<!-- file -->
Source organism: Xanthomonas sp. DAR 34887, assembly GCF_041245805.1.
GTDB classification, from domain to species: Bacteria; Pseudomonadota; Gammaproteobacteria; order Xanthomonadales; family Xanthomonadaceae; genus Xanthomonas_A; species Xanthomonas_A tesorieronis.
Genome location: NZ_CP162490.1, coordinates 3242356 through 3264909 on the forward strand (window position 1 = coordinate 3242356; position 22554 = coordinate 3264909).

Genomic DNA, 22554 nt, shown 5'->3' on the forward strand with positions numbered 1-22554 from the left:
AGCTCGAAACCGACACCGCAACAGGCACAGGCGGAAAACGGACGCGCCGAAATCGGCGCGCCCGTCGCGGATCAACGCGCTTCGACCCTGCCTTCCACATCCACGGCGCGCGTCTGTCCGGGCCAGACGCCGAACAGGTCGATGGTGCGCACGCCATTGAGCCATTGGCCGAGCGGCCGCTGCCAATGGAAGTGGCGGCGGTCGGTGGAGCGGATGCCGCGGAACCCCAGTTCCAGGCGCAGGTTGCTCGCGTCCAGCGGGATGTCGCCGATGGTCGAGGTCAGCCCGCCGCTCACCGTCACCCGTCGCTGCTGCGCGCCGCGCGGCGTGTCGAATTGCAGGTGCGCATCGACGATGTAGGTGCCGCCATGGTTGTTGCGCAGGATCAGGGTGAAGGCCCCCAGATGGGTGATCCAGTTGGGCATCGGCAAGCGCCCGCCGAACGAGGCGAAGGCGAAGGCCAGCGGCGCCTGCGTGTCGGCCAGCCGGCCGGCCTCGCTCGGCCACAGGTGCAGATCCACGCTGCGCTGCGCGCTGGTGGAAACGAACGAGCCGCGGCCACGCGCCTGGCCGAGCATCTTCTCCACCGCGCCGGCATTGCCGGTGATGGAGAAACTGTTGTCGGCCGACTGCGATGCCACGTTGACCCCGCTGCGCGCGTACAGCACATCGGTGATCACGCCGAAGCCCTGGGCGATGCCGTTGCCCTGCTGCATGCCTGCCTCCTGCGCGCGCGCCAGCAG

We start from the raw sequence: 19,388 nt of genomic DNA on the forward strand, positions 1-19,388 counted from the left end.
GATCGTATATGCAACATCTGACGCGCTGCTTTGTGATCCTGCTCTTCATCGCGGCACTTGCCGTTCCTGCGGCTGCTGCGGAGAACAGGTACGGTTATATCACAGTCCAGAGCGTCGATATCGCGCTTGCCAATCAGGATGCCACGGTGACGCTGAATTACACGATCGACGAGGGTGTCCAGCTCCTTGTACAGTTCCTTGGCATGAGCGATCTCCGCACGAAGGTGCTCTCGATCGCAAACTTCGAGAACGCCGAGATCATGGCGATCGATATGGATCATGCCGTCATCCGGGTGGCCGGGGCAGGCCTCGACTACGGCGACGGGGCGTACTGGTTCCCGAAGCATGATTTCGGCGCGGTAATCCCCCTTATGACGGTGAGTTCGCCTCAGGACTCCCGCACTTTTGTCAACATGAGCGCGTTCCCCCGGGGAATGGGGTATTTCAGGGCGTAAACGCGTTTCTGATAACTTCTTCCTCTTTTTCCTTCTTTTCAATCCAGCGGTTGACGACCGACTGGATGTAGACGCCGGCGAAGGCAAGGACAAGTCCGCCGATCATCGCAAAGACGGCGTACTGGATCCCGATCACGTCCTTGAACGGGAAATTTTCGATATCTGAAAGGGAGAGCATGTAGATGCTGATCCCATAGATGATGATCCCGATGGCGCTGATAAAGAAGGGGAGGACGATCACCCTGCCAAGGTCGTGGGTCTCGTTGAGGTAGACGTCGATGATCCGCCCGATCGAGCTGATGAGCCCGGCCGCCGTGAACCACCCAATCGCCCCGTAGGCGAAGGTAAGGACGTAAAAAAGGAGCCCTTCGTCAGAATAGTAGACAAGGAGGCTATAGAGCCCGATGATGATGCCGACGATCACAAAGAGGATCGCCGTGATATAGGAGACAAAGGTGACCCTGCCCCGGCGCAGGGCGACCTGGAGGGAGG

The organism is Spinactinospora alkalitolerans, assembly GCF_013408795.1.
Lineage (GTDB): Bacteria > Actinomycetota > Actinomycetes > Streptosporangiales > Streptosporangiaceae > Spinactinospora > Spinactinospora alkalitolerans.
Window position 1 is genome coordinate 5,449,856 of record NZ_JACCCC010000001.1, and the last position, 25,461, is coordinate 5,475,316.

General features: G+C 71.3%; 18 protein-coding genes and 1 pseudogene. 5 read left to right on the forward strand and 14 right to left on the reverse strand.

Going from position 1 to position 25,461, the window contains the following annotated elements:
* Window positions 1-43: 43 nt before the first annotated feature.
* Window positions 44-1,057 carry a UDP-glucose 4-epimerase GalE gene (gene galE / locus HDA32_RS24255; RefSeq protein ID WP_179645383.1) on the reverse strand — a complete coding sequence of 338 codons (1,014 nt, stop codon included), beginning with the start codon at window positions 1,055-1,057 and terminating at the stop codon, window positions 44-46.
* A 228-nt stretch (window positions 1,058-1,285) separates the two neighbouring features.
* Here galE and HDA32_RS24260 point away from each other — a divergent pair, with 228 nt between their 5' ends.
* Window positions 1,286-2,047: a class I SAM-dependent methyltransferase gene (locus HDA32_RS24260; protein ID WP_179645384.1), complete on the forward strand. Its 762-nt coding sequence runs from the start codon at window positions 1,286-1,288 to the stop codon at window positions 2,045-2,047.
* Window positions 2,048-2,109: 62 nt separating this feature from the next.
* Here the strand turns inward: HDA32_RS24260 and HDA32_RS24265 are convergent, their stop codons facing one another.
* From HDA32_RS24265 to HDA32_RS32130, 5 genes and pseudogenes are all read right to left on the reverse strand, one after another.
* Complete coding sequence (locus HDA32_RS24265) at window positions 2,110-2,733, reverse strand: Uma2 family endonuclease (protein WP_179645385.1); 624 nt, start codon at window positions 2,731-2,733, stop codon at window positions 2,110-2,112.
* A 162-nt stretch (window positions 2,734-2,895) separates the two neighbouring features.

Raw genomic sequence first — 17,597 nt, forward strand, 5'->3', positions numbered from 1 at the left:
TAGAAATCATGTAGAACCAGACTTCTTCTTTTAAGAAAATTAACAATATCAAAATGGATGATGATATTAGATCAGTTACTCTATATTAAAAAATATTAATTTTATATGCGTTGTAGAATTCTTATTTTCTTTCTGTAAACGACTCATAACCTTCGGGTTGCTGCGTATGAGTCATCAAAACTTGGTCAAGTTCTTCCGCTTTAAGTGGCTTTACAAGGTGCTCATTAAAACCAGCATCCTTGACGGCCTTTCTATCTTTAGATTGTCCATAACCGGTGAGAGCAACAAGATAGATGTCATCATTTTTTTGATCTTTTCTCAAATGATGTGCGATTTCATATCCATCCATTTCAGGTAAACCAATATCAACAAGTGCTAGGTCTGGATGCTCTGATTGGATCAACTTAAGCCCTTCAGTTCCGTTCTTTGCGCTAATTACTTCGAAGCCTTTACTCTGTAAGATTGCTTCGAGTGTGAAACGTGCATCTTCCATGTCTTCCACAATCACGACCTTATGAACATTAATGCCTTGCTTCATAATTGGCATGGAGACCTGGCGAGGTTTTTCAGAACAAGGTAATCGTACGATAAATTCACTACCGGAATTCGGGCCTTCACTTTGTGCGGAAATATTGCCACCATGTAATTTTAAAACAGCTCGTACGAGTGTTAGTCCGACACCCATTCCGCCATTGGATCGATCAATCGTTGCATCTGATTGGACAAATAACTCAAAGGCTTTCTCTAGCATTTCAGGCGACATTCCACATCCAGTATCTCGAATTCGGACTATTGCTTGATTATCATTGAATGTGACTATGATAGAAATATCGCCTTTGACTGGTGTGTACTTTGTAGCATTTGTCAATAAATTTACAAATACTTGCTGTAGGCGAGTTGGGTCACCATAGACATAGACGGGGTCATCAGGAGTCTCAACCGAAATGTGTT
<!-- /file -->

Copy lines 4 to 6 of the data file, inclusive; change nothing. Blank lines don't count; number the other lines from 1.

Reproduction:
Genomic DNA, 22554 nt, shown 5'->3' on the forward strand with positions numbered 1-22554 from the left:
AGCTCGAAACCGACACCGCAACAGGCACAGGCGGAAAACGGACGCGCCGAAATCGGCGCGCCCGTCGCGGATCAACGCGCTTCGACCCTGCCTTCCACATCCACGGCGCGCGTCTGTCCGGGCCAGACGCCGAACAGGTCGATGGTGCGCACGCCATTGAGCCATTGGCCGAGCGGCCGCTGCCAATGGAAGTGGCGGCGGTCGGTGGAGCGGATGCCGCGGAACCCCAGTTCCAGGCGCAGGTTGCTCGCGTCCAGCGGGATGTCGCCGATGGTCGAGGTCAGCCCGCCGCTCACCGTCACCCGTCGCTGCTGCGCGCCGCGCGGCGTGTCGAATTGCAGGTGCGCATCGACGATGTAGGTGCCGCCATGGTTGTTGCGCAGGATCAGGGTGAAGGCCCCCAGATGGGTGATCCAGTTGGGCATCGGCAAGCGCCCGCCGAACGAGGCGAAGGCGAAGGCCAGCGGCGCCTGCGTGTCGGCCAGCCGGCCGGCCTCGCTCGGCCACAGGTGCAGATCCACGCTGCGCTGCGCGCTGGTGGAAACGAACGAGCCGCGGCCACGCGCCTGGCCGAGCATCTTCTCCACCGCGCCGGCATTGCCGGTGATGGAGAAACTGTTGTCGGCCGACTGCGATGCCACGTTGACCCCGCTGCGCGCGTACAGCACATCGGTGATCACGCCGAAGCCCTGGGCGATGCCGTTGCCCTGCTGCATGCCTGCCTCCTGCGCGCGCGCCAGCAG

We start from the raw sequence: 19,388 nt of genomic DNA on the forward strand, positions 1-19,388 counted from the left end.